Investing in Hedge Funds Is Terrible  

Moneybox
A blog about business and economics.
April 22 2013 2:29 PM

Here's Why You Can't Make Money Investing In Hedge Funds

Josh Brown has a great post on the timeless theme of how hegde funds underperform more normal asset classes that I liked largely for this evocative analogy about why you're not going to make any money in hedge funds even though someone certainly will:

Unfortunately, investors have plowed over $2 trillion dollars into the hedge fund complex under the misguided assumption that they'd be able to deliver alpha and absolute returns to juice performance. In actual fact, so-called "alternatives" have done the opposite for the vast majority of their investors. And before you say "But what about what's his name?", bear in mind that the rare few hedge funds that have consistently posted great returns would never in a million years take money from you. And the odds of you identifying an emerging manager from the ground floor who becomes Paul Tudor Jones are about the same as you making out with Kate Upton in an outdoor shower on a Tahitian beach. There are amazing and talented fund managers out there - but even the fund of funds industry has been proven ineffective in terms of being able to sort them out from the rest.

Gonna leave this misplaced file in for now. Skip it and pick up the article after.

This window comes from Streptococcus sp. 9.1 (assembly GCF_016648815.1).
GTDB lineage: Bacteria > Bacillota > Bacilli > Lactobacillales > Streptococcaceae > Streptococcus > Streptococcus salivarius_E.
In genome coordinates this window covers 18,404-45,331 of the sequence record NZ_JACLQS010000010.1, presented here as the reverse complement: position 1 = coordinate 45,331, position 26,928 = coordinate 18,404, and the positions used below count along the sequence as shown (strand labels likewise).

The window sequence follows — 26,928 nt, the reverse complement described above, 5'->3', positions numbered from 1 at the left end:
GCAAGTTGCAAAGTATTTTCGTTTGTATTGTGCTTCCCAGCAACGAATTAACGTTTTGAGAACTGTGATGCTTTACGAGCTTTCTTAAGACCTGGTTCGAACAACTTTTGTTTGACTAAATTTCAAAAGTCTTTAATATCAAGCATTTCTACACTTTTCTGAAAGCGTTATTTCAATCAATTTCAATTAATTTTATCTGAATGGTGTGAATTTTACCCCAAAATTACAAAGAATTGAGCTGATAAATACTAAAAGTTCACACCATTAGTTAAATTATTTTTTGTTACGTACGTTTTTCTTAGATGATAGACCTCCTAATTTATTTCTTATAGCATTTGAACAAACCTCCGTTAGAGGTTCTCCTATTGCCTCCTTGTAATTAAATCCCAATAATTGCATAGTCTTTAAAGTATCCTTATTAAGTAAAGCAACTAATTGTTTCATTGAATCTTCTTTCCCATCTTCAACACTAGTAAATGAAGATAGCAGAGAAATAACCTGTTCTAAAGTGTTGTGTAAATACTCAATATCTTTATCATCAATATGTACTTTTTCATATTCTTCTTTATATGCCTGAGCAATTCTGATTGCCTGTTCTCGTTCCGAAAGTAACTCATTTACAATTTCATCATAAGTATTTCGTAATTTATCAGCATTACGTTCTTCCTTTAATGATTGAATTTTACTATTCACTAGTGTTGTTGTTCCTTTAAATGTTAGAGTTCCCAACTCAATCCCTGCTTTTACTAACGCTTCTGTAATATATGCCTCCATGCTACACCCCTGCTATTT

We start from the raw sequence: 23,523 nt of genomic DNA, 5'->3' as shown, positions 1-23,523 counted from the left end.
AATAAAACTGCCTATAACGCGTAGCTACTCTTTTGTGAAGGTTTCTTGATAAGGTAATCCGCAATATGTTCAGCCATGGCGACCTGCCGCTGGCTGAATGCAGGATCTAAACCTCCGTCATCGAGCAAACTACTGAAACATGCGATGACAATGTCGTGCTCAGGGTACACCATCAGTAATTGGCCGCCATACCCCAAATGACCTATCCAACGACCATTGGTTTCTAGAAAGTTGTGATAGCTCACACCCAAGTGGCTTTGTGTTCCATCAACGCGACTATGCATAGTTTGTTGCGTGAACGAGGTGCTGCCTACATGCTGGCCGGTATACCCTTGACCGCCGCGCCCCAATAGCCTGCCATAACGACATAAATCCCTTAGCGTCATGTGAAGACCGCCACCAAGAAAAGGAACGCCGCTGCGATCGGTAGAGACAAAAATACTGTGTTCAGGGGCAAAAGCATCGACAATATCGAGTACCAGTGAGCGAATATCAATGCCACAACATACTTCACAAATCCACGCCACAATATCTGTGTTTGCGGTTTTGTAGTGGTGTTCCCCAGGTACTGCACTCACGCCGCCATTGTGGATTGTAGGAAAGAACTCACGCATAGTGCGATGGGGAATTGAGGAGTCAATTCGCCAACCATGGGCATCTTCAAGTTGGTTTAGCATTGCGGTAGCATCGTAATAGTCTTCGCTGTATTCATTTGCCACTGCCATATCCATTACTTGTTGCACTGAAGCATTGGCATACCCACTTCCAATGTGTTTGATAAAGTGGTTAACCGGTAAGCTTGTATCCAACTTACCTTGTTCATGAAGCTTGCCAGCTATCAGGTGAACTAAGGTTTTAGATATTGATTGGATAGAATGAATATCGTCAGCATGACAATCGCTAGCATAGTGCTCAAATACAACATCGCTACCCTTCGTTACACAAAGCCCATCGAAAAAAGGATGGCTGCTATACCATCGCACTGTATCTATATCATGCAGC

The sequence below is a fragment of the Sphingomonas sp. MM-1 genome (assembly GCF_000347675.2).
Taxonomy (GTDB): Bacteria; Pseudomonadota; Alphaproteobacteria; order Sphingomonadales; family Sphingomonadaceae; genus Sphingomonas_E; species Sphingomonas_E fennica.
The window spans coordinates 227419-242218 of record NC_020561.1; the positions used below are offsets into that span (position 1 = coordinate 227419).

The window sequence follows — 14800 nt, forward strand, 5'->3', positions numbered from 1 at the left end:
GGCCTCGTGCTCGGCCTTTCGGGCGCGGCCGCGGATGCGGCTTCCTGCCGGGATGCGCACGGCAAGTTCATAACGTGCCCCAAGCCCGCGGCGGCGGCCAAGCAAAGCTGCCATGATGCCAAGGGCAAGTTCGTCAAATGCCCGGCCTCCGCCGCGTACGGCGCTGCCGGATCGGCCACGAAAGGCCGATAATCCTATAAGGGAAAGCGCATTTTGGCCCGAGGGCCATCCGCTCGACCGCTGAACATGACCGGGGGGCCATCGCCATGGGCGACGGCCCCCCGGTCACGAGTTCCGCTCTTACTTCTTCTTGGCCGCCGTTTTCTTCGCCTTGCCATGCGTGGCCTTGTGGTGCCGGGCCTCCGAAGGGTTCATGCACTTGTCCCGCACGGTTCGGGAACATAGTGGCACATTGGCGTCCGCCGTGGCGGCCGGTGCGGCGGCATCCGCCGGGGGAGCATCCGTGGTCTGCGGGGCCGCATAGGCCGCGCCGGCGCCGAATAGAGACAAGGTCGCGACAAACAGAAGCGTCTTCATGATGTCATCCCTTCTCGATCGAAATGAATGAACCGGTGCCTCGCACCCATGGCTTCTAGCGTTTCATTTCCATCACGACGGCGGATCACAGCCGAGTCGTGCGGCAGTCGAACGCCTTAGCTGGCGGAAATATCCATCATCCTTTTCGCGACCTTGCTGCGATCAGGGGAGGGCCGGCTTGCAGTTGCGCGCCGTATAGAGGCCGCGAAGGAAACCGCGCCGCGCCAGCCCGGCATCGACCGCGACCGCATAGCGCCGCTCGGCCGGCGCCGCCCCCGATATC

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To understand this a bit more formally, the issue isn't that "nobody" can beat the market it's that if you could beat the market you'd be in a position to charge handsome fees for your trouble. And at any given time, some fraction of the people who appear to be able to beat the market are in fact just going to be people who made some lucky calls. But those people will be able to charge fees too. So in fee-adjusted terms, you get a negative valuation. The fact that a lot of the money available for investment in hedge funds comes from things like pensions where the guy deciding who to invest with isn't even investing his own money only makes the field more open for ripoffs.

This dynamic isn't always bad. Venture capital funds seem to earn bad returns for investors too. That turns out to be a means through which clever fund managers trick rich people into subsidizing software innovators—not the worst thing in the world for society. Still, you don't want your personal money invested in anything that involves high fees. Someone out there may be worth the fee, but you're very unlikely to figure out who.

Matthew Yglesias is the executive editor of Vox and author of The Rent Is Too Damn High.

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